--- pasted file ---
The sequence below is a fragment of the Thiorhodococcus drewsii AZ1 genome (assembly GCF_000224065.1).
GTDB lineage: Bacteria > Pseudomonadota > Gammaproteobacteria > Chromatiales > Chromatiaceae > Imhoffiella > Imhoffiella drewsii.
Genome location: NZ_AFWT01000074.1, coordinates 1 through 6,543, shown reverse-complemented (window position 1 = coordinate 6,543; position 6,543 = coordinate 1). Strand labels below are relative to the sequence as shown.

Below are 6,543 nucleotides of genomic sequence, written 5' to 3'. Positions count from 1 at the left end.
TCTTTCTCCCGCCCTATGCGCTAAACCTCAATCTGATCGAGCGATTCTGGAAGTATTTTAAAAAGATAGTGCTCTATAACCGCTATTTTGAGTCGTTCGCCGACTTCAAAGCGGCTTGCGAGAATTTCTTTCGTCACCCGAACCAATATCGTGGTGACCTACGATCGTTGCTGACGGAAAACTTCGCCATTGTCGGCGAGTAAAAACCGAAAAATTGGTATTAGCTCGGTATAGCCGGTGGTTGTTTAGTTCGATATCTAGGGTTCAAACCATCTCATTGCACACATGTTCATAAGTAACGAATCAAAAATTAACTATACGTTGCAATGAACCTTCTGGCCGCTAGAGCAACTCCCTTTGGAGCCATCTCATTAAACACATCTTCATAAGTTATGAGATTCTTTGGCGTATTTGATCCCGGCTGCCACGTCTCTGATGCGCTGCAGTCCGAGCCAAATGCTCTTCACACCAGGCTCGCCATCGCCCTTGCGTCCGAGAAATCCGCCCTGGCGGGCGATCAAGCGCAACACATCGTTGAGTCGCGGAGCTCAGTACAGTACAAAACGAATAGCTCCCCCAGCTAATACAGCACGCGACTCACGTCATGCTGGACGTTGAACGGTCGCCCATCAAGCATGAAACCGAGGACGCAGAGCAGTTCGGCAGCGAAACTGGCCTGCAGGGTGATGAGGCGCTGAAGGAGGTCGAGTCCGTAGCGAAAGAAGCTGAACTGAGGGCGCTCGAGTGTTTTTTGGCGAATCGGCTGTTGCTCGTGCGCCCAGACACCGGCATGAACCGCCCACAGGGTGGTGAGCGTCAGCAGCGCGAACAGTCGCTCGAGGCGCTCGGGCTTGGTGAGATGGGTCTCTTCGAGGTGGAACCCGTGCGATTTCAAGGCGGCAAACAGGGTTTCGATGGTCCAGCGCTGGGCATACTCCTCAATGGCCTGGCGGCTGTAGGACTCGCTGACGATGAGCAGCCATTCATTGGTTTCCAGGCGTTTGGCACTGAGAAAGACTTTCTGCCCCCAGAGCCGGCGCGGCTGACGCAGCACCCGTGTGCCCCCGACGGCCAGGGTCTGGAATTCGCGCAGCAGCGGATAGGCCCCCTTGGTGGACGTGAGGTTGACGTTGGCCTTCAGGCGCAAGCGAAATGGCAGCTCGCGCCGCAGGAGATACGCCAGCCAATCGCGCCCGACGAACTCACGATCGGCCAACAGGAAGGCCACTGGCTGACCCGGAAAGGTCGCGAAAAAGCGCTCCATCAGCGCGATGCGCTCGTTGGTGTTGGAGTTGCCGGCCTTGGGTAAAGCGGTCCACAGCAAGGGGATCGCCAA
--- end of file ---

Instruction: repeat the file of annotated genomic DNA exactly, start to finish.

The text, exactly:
The sequence below is a fragment of the Thiorhodococcus drewsii AZ1 genome (assembly GCF_000224065.1).
GTDB lineage: Bacteria > Pseudomonadota > Gammaproteobacteria > Chromatiales > Chromatiaceae > Imhoffiella > Imhoffiella drewsii.
Genome location: NZ_AFWT01000074.1, coordinates 1 through 6,543, shown reverse-complemented (window position 1 = coordinate 6,543; position 6,543 = coordinate 1). Strand labels below are relative to the sequence as shown.

Below are 6,543 nucleotides of genomic sequence, written 5' to 3'. Positions count from 1 at the left end.
TCTTTCTCCCGCCCTATGCGCTAAACCTCAATCTGATCGAGCGATTCTGGAAGTATTTTAAAAAGATAGTGCTCTATAACCGCTATTTTGAGTCGTTCGCCGACTTCAAAGCGGCTTGCGAGAATTTCTTTCGTCACCCGAACCAATATCGTGGTGACCTACGATCGTTGCTGACGGAAAACTTCGCCATTGTCGGCGAGTAAAAACCGAAAAATTGGTATTAGCTCGGTATAGCCGGTGGTTGTTTAGTTCGATATCTAGGGTTCAAACCATCTCATTGCACACATGTTCATAAGTAACGAATCAAAAATTAACTATACGTTGCAATGAACCTTCTGGCCGCTAGAGCAACTCCCTTTGGAGCCATCTCATTAAACACATCTTCATAAGTTATGAGATTCTTTGGCGTATTTGATCCCGGCTGCCACGTCTCTGATGCGCTGCAGTCCGAGCCAAATGCTCTTCACACCAGGCTCGCCATCGCCCTTGCGTCCGAGAAATCCGCCCTGGCGGGCGATCAAGCGCAACACATCGTTGAGTCGCGGAGCTCAGTACAGTACAAAACGAATAGCTCCCCCAGCTAATACAGCACGCGACTCACGTCATGCTGGACGTTGAACGGTCGCCCATCAAGCATGAAACCGAGGACGCAGAGCAGTTCGGCAGCGAAACTGGCCTGCAGGGTGATGAGGCGCTGAAGGAGGTCGAGTCCGTAGCGAAAGAAGCTGAACTGAGGGCGCTCGAGTGTTTTTTGGCGAATCGGCTGTTGCTCGTGCGCCCAGACACCGGCATGAACCGCCCACAGGGTGGTGAGCGTCAGCAGCGCGAACAGTCGCTCGAGGCGCTCGGGCTTGGTGAGATGGGTCTCTTCGAGGTGGAACCCGTGCGATTTCAAGGCGGCAAACAGGGTTTCGATGGTCCAGCGCTGGGCATACTCCTCAATGGCCTGGCGGCTGTAGGACTCGCTGACGATGAGCAGCCATTCATTGGTTTCCAGGCGTTTGGCACTGAGAAAGACTTTCTGCCCCCAGAGCCGGCGCGGCTGACGCAGCACCCGTGTGCCCCCGACGGCCAGGGTCTGGAATTCGCGCAGCAGCGGATAGGCCCCCTTGGTGGACGTGAGGTTGACGTTGGCCTTCAGGCGCAAGCGAAATGGCAGCTCGCGCCGCAGGAGATACGCCAGCCAATCGCGCCCGACGAACTCACGATCGGCCAACAGGAAGGCCACTGGCTGACCCGGAAAGGTCGCGAAAAAGCGCTCCATCAGCGCGATGCGCTCGTTGGTGTTGGAGTTGCCGGCCTTGGGTAAAGCGGTCCACAGCAAGGGGATCGCCAA